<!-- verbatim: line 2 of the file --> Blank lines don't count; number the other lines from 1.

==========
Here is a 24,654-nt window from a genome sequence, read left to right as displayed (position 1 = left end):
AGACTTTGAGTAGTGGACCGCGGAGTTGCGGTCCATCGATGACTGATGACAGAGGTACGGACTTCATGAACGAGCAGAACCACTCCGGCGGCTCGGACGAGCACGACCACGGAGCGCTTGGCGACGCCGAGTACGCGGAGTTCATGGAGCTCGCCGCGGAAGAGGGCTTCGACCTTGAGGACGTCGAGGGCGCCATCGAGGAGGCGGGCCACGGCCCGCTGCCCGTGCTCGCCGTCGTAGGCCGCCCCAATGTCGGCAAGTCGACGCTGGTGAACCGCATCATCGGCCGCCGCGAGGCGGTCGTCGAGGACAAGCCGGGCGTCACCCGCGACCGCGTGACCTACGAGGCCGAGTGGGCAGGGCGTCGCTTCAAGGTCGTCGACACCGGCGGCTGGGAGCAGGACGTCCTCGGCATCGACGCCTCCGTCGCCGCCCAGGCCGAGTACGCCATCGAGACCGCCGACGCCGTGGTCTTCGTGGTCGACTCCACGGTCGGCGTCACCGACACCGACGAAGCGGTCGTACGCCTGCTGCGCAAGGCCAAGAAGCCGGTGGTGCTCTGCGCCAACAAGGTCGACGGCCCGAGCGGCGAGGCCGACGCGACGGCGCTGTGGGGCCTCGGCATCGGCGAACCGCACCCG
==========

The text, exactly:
AGACTTTGAGTAGTGGACCGCGGAGTTGCGGTCCATCGATGACTGATGACAGAGGTACGGACTTCATGAACGAGCAGAACCACTCCGGCGGCTCGGACGAGCACGACCACGGAGCGCTTGGCGACGCCGAGTACGCGGAGTTCATGGAGCTCGCCGCGGAAGAGGGCTTCGACCTTGAGGACGTCGAGGGCGCCATCGAGGAGGCGGGCCACGGCCCGCTGCCCGTGCTCGCCGTCGTAGGCCGCCCCAATGTCGGCAAGTCGACGCTGGTGAACCGCATCATCGGCCGCCGCGAGGCGGTCGTCGAGGACAAGCCGGGCGTCACCCGCGACCGCGTGACCTACGAGGCCGAGTGGGCAGGGCGTCGCTTCAAGGTCGTCGACACCGGCGGCTGGGAGCAGGACGTCCTCGGCATCGACGCCTCCGTCGCCGCCCAGGCCGAGTACGCCATCGAGACCGCCGACGCCGTGGTCTTCGTGGTCGACTCCACGGTCGGCGTCACCGACACCGACGAAGCGGTCGTACGCCTGCTGCGCAAGGCCAAGAAGCCGGTGGTGCTCTGCGCCAACAAGGTCGACGGCCCGAGCGGCGAGGCCGACGCGACGGCGCTGTGGGGCCTCGGCATCGGCGAACCGCACCCG